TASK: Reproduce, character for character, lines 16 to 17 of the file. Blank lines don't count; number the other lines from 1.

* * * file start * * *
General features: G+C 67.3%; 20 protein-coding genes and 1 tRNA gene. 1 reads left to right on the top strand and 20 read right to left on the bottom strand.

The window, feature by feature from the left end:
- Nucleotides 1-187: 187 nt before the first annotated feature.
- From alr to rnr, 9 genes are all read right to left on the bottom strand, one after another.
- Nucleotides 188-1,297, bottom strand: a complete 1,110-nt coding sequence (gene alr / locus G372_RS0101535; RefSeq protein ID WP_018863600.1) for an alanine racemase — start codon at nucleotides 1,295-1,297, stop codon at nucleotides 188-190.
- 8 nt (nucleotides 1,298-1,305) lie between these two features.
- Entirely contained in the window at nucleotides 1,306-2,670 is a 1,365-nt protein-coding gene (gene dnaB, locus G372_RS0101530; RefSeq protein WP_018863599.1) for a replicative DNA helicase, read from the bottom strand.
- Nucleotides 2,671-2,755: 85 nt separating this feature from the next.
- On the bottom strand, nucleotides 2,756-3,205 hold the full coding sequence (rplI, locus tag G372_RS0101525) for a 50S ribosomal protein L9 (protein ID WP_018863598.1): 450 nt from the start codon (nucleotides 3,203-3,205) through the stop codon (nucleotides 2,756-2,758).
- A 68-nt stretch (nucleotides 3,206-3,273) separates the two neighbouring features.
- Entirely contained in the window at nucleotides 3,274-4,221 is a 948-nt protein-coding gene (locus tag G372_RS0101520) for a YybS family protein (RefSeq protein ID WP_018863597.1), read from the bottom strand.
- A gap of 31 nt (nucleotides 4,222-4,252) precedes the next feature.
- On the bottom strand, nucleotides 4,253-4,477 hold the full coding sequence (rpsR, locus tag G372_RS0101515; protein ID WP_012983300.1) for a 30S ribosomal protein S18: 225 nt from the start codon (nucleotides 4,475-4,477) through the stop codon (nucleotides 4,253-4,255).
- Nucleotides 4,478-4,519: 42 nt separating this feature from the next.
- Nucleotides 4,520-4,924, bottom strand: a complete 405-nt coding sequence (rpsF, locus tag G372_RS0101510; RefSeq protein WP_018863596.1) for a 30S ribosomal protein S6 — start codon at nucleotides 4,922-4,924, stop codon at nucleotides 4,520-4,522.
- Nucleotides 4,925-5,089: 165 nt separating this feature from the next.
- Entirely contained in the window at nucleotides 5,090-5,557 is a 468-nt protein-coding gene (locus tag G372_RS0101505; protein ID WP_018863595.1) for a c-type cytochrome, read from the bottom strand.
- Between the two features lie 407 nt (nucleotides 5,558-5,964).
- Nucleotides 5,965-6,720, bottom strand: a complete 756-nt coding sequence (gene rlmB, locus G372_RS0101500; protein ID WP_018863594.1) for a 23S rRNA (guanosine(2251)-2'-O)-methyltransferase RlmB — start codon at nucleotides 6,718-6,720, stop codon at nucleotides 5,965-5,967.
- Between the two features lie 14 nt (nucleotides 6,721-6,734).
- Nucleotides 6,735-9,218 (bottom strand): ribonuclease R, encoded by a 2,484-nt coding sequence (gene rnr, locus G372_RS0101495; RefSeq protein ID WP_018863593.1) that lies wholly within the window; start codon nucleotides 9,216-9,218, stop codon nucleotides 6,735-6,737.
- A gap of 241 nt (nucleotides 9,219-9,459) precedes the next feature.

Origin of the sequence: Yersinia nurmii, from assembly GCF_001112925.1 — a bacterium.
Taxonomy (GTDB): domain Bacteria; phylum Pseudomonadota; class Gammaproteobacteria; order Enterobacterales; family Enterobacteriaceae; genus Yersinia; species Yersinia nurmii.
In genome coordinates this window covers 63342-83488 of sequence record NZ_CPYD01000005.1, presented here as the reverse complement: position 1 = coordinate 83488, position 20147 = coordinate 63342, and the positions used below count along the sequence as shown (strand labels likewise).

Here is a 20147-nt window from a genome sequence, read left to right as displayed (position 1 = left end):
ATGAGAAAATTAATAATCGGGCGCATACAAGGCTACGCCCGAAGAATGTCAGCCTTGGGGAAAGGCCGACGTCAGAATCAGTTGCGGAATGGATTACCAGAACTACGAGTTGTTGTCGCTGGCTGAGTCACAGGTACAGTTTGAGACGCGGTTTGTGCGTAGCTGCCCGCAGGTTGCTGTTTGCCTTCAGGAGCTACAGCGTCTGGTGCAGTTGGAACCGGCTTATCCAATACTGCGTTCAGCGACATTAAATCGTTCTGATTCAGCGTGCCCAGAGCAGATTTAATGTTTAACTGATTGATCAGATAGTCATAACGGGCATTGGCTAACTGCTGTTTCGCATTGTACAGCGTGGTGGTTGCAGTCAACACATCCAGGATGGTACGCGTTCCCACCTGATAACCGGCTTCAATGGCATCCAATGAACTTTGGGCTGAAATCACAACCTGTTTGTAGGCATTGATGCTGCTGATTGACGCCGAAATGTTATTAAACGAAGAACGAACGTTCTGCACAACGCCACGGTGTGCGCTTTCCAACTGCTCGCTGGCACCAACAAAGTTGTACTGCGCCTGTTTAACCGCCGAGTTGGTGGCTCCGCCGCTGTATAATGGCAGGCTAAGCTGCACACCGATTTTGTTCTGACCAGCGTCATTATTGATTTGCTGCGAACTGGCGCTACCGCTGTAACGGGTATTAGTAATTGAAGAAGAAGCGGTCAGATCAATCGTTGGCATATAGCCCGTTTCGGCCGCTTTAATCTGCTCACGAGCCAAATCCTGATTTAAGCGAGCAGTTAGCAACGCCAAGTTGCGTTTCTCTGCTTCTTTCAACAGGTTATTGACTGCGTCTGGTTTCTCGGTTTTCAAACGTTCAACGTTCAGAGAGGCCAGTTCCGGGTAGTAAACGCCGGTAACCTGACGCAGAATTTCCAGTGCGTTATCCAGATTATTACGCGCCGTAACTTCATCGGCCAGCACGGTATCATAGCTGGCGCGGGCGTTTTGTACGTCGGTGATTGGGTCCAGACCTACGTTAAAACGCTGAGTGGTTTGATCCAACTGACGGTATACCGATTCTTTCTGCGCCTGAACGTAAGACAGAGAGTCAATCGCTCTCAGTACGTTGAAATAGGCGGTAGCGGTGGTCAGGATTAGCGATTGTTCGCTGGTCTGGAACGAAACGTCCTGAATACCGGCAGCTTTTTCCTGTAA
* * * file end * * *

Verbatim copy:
- Nucleotides 4,925-5,089: 165 nt separating this feature from the next.
- Entirely contained in the window at nucleotides 5,090-5,557 is a 468-nt protein-coding gene (locus tag G372_RS0101505; protein ID WP_018863595.1) for a c-type cytochrome, read from the bottom strand.